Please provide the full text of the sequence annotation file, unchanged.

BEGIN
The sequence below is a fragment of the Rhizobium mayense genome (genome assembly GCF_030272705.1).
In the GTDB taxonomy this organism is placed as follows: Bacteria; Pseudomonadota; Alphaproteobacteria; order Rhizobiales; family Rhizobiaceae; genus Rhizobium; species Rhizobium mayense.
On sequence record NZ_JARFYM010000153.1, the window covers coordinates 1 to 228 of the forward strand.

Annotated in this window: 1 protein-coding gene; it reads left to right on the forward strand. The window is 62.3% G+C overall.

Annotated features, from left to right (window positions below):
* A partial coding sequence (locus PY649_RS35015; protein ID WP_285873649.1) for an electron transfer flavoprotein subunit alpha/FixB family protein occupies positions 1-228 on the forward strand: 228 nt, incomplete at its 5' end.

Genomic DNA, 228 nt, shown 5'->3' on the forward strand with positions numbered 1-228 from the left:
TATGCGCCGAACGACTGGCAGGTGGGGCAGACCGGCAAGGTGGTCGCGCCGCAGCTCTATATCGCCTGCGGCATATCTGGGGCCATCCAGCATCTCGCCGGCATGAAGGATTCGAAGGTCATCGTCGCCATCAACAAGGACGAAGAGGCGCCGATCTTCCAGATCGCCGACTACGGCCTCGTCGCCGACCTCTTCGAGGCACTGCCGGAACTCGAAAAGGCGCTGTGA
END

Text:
The sequence below is a fragment of the Rhizobium mayense genome (genome assembly GCF_030272705.1).
In the GTDB taxonomy this organism is placed as follows: Bacteria; Pseudomonadota; Alphaproteobacteria; order Rhizobiales; family Rhizobiaceae; genus Rhizobium; species Rhizobium mayense.
On sequence record NZ_JARFYM010000153.1, the window covers coordinates 1 to 228 of the forward strand.

Annotated in this window: 1 protein-coding gene; it reads left to right on the forward strand. The window is 62.3% G+C overall.

Annotated features, from left to right (window positions below):
* A partial coding sequence (locus PY649_RS35015; protein ID WP_285873649.1) for an electron transfer flavoprotein subunit alpha/FixB family protein occupies positions 1-228 on the forward strand: 228 nt, incomplete at its 5' end.

Genomic DNA, 228 nt, shown 5'->3' on the forward strand with positions numbered 1-228 from the left:
TATGCGCCGAACGACTGGCAGGTGGGGCAGACCGGCAAGGTGGTCGCGCCGCAGCTCTATATCGCCTGCGGCATATCTGGGGCCATCCAGCATCTCGCCGGCATGAAGGATTCGAAGGTCATCGTCGCCATCAACAAGGACGAAGAGGCGCCGATCTTCCAGATCGCCGACTACGGCCTCGTCGCCGACCTCTTCGAGGCACTGCCGGAACTCGAAAAGGCGCTGTGA